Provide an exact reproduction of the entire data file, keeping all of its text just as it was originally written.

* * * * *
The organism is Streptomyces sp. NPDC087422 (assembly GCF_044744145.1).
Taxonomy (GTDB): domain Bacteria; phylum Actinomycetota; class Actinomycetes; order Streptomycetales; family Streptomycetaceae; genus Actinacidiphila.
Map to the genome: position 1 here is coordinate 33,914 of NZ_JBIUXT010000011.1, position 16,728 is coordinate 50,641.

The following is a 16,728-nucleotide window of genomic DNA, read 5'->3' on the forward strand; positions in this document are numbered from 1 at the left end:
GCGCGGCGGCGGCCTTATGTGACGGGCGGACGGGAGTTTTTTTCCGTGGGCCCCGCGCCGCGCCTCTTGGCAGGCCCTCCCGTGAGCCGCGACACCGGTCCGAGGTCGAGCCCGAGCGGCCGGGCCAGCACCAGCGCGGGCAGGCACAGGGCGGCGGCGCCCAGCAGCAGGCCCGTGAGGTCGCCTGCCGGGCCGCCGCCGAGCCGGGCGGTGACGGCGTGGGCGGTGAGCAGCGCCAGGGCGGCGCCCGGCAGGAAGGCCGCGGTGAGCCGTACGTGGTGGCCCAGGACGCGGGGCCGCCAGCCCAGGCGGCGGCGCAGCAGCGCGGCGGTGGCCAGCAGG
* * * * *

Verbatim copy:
The organism is Streptomyces sp. NPDC087422 (assembly GCF_044744145.1).
Taxonomy (GTDB): domain Bacteria; phylum Actinomycetota; class Actinomycetes; order Streptomycetales; family Streptomycetaceae; genus Actinacidiphila.
Map to the genome: position 1 here is coordinate 33,914 of NZ_JBIUXT010000011.1, position 16,728 is coordinate 50,641.

The following is a 16,728-nucleotide window of genomic DNA, read 5'->3' on the forward strand; positions in this document are numbered from 1 at the left end:
GCGCGGCGGCGGCCTTATGTGACGGGCGGACGGGAGTTTTTTTCCGTGGGCCCCGCGCCGCGCCTCTTGGCAGGCCCTCCCGTGAGCCGCGACACCGGTCCGAGGTCGAGCCCGAGCGGCCGGGCCAGCACCAGCGCGGGCAGGCACAGGGCGGCGGCGCCCAGCAGCAGGCCCGTGAGGTCGCCTGCCGGGCCGCCGCCGAGCCGGGCGGTGACGGCGTGGGCGGTGAGCAGCGCCAGGGCGGCGCCCGGCAGGAAGGCCGCGGTGAGCCGTACGTGGTGGCCCAGGACGCGGGGCCGCCAGCCCAGGCGGCGGCGCAGCAGCGCGGCGGTGGCCAGCAGG